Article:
Hy het gehoop om weermagdirekteur van militêre lugvaart te wees, maar die posisie is uitgeskakel tydens 'n naoorlogse herorganisasie en genl.maj Charles T. Menoher is in Januarie 1919 as direkteur van die lugdiens gekies. Rainbow Division in Frankryk tydens die Eerste Wêreldoorlog. Sy klasgenoot van West Point, genl. John J. Pershing, het seker gemaak dat Menoher sy oorlogstyd behou en het gereël dat hy aan die hoof staan ​​van die lugdiens, al was Menoher nog nooit in 'n vliegtuig nie. Mitchell het teruggekeer tot die graad van kolonel as hoof van opleiding en operasies, maar het sy ster teruggekry toe hy assistent van Menoher geword het, wie se posisie opgegradeer is na die lugdienshoof.

Menoher was 'n goeie weermagoffisier, maar hy het niks van lugmag geweet nie en hy kon nie Billy Mitchell beheer nie. Hy ondersteun Pershing se siening dat lugmag ondergeskik moet wees aan infanterie.

Dit was nie volgens Mitchell se gesindheid of temperament om respekvol te wees of beleid te ondersteun waarmee hy nie saamgestem het nie. Hy het van die begin af rondom Menoher gewerk, in die openbaar gepraat soos hy goeddink en gedra asof hy die lugdienshoof is. Menoher, wat nie by Mitchell se gewildheid of steun in die kongres pas nie, kners op sy tande.

Na die mening van Mitchell vind veranderinge in militêre stelsels slegs plaas deur die druk van die openbare mening of 'n ramp in die oorlog. die ministerie van lugdienste in Brittanje, en Mitchell het geglo dat die openbare mening die dag in die Verenigde State sou wees.

Mitchell se geloof in lugmag was breed, en strategiese bombardement was veral belangrik. Die doelwit vir sy bekendste uitdaging sou egter die slagskip wees, en die aangeleentheid ter sprake sou die kusverdediging wees.

Dit was nog altyd die vloot se taak om dreigemente te ontmoet wat die Verenigde State vanuit die see nader. Weermagverantwoordelikheid vir die verdediging van die nasie eindig aan die waterrand. In die 1920's was kusverdediging 'n baie gewilde missie omdat 'n groot deel van die krimpende verdedigingsbegroting daarmee gepaard gegaan het.

Mitchell het aangevoer dat die lugdiens dit moet oorneem. Vliegtuie kan die indringers ver van die kus onderskep en stop en dit vinniger en teen laer koste doen as wat die vloot kon doen. Om sy standpunt te bewys, moes hy 'n slagskip sink en al in die somer van 1919 het hy begin dink oor hoe om dit te doen.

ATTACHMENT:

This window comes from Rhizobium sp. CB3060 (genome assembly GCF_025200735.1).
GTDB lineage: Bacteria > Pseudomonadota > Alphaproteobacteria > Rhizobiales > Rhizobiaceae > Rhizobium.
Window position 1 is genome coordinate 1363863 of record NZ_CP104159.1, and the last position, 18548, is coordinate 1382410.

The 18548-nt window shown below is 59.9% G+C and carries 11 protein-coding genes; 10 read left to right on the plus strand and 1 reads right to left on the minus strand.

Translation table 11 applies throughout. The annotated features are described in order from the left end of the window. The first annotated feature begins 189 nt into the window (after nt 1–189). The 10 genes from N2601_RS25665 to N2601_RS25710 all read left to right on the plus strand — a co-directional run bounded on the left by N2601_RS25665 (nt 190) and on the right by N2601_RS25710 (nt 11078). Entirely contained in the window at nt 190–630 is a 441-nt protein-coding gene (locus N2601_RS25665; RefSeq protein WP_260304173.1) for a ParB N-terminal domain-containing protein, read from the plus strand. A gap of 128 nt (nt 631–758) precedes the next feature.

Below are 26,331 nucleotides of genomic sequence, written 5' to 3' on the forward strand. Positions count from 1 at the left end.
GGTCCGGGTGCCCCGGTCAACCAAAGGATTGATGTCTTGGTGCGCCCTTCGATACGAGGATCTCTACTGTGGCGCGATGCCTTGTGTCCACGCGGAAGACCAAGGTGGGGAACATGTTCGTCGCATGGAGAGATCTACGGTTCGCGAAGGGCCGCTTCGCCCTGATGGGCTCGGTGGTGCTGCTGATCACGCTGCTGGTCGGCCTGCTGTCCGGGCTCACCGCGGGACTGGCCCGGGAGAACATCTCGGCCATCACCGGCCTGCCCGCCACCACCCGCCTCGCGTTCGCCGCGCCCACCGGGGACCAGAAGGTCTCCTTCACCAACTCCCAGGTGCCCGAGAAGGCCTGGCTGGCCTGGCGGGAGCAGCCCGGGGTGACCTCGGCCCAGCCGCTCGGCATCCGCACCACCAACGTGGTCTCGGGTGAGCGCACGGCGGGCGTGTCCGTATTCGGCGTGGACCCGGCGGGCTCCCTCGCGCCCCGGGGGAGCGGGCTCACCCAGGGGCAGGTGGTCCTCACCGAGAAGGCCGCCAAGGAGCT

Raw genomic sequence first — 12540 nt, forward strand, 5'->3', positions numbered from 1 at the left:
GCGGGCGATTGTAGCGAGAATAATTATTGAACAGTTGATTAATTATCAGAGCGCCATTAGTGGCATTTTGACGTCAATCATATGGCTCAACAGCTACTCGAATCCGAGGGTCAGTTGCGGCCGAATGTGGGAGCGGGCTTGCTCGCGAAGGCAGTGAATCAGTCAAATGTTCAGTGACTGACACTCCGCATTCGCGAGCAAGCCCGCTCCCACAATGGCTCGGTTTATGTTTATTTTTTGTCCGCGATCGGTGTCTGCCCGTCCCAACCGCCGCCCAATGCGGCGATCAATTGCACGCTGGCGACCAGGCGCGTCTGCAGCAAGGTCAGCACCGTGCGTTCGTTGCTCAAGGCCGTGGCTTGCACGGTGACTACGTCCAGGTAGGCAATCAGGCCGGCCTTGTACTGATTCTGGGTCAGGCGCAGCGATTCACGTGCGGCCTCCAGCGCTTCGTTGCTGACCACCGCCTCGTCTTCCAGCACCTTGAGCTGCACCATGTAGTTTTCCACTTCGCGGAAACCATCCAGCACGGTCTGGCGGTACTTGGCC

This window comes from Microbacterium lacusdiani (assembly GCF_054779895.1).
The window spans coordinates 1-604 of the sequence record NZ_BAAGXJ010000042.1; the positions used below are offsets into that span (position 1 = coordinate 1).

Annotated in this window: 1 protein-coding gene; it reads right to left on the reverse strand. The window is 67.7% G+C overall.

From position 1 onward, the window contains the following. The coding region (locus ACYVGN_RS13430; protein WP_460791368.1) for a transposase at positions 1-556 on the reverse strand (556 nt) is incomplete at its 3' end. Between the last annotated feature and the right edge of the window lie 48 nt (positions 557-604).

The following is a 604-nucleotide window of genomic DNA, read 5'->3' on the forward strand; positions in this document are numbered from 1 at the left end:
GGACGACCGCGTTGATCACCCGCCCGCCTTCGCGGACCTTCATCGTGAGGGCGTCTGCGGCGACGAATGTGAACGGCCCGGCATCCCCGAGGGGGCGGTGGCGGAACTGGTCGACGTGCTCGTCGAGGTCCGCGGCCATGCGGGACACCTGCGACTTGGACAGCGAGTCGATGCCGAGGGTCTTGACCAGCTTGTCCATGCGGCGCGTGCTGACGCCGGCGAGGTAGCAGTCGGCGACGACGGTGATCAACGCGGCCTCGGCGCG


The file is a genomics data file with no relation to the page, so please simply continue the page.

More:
Hy het ook geglo dat vliegtuie wat deur katapulte van kapitaalskepe gelanseer word, nuttig sou wees in die kusverdediging en het voorgestel dat die lugdiens twee vliegdekskepe aanskaf. Dit was 'n verleentheid vir die vloot, wat in 1918 die bou van sy eerste vervoerder uitgestel het.

Sommige vlootbeamptes het in lugmag geglo, maar adm. William S. Benson, die hoof van vlootoperasies, was nie onder hulle nie. Hy het gesê dat ek geen idee kan hê dat die vloot ooit vir vliegtuie sal hê nie, en dat die vloot nie vliegtuie nodig het nie. Lugvaart is net baie geraas. ”

In Augustus 1919 ontbind Benson die Navy Aviation Division en herverdeel lugvaartaktiwiteite. ” Hy het nie die assistent -sekretaris van die vloot Franklin D. Roosevelt in kennis gestel nie, wat voor die kongres ontken het dat die afdeling ontbind is. Hy was verplig om terug te keer toe Billy Mitchell 'n afskrif van die opdrag van Benson vervaardig.

Die lug sal seëvier

Mitchell het die hitte versterk met 'n verklaring aan die New York Herald in Desember 1919. “ Die lugdiens moet georganiseer word as van koördinaat belang vir die weermag self, en nie net van gelyke nie, maar van groter belang as die vlootorganisasie, ” het hy gesê. Die lug sal binne 'n baie kort tyd oor die water heers. In 1920 het Mitchell aan die kongres gesê dat die lugdiens enige bestaande slagskip of wat gebou kan word, kan laat sink. Hy het 'n demonstrasie gevra waarin vliegtuie skepe sou bombardeer.